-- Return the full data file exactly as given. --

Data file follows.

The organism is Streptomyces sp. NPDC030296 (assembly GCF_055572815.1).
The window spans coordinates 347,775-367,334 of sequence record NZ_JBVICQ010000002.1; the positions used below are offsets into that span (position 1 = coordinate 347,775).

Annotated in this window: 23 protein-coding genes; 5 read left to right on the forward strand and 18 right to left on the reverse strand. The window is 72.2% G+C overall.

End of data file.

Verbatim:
The organism is Streptomyces sp. NPDC030296 (assembly GCF_055572815.1).
The window spans coordinates 347,775-367,334 of sequence record NZ_JBVICQ010000002.1; the positions used below are offsets into that span (position 1 = coordinate 347,775).

Annotated in this window: 23 protein-coding genes; 5 read left to right on the forward strand and 18 right to left on the reverse strand. The window is 72.2% G+C overall.